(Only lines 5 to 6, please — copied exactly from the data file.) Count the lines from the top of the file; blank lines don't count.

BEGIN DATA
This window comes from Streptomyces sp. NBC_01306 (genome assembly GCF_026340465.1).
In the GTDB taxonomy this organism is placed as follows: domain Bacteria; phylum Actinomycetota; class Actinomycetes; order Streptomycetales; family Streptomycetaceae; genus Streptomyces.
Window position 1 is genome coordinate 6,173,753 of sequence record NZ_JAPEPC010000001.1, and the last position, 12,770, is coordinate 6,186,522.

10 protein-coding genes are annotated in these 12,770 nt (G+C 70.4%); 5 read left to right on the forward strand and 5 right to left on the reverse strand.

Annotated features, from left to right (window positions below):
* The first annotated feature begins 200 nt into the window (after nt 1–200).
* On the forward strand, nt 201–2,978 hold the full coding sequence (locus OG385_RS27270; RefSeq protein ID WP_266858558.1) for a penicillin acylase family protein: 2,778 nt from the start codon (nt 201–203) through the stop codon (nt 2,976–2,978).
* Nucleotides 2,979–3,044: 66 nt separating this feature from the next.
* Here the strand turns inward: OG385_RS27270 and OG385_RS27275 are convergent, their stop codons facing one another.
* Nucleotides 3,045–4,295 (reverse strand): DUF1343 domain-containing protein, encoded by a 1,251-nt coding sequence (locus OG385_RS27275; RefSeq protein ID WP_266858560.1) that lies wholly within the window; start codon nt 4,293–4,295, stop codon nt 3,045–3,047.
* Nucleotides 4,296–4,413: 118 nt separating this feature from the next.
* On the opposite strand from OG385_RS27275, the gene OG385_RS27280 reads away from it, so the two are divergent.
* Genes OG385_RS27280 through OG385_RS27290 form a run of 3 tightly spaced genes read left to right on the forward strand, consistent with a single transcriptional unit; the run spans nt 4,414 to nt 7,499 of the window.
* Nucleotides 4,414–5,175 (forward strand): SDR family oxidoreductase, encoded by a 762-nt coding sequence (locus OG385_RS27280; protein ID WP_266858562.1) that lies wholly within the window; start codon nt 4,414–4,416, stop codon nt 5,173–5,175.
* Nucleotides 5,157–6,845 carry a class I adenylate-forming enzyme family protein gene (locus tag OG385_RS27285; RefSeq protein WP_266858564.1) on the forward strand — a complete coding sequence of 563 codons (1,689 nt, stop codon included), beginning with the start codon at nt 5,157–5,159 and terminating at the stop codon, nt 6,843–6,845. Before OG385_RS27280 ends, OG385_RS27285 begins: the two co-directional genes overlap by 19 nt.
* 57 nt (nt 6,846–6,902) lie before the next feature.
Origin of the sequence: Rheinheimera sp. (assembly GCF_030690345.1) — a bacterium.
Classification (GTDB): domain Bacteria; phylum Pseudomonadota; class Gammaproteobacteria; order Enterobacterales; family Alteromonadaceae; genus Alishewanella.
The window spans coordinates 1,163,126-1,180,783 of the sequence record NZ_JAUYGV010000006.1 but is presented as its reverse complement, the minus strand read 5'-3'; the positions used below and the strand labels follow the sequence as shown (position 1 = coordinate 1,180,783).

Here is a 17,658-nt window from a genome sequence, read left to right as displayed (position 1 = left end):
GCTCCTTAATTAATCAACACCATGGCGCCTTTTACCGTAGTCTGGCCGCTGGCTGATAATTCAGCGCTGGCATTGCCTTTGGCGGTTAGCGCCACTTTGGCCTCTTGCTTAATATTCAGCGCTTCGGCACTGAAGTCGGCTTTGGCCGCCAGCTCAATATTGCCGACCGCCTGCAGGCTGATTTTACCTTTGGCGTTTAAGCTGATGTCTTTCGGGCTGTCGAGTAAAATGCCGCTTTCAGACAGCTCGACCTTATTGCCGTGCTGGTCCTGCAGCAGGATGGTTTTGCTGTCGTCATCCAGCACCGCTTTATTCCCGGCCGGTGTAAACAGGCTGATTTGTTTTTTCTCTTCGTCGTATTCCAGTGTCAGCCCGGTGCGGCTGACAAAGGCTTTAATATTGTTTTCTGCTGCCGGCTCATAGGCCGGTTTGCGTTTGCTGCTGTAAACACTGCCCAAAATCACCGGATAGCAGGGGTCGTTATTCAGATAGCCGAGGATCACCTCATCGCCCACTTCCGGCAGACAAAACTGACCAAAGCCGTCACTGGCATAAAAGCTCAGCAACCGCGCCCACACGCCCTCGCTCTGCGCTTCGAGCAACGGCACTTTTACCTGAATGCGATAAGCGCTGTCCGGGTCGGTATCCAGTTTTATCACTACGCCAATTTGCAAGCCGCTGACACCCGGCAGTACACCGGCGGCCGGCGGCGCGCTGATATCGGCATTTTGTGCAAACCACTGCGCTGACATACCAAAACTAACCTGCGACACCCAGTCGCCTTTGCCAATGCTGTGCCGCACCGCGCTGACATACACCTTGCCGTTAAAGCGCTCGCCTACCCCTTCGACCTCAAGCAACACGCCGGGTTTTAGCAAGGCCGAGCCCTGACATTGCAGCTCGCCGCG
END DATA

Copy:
Annotated features, from left to right (window positions below):
* The first annotated feature begins 200 nt into the window (after nt 1–200).